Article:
While we like to regard the system as broken, I've come to believe the system is working exactly as it was meant to for the people who are benefiting from it. We need a new system. One that works for all of us. I am running to become the mayor of New York City because I can't assume there's another person who has the courage to do the work that needs to be done to create a fair and just city.
We can't elect the same people for the past 20-30 years, some in the same positions, and then talk about how nothing has changed in the past 30 years.
There are some things we may not be able to change in people, but at this moment I think that whether you are black, white, purple, or yellow we all should be looking internally to see what is one thing that you can do to change this dynamic. Here's where we can start:
If we want change, we need a total reform of police departments throughout this country. That is going to require taking a hard look at our requirements to become a police officer, our disciplinary procedures when civilian complaints are filed, and a review of what and how we police. No one deserves to lose their life based upon the accusation of carrying counterfeit cash. We also need to hold police officers accountable for their actions. While it is their duty to protect and serve they should not be above the law. Even at this very moment, police officers are overstepping their boundaries.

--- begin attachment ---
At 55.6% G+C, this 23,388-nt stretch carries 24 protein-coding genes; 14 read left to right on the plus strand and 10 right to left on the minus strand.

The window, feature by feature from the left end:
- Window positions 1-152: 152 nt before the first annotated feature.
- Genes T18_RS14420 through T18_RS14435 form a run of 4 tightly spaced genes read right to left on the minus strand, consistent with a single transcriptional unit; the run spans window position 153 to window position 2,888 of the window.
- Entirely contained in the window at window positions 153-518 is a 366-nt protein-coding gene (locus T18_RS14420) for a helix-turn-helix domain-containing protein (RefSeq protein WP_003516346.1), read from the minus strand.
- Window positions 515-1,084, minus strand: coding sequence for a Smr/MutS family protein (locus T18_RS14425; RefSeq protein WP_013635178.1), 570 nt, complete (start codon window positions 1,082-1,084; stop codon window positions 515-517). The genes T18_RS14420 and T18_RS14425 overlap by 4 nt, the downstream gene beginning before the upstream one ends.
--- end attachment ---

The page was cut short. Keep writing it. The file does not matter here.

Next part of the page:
If we want change, we have to build a sense of camaraderie between the police and community. A sense of working together and creating positive experiences. We have to be honest about the fact that we haven't allowed that to happen because we have utilized our police department as a revenue-generating entity. We are more concerned with cops writing tickets than protecting and serving. Even during these moments of protest we are witness to the differences made when the police supported the protesters and stood hand in hand with them or took a knee. It resulted in less violence and more peaceful protest. People felt heard; people felt respected; people felt like they mattered.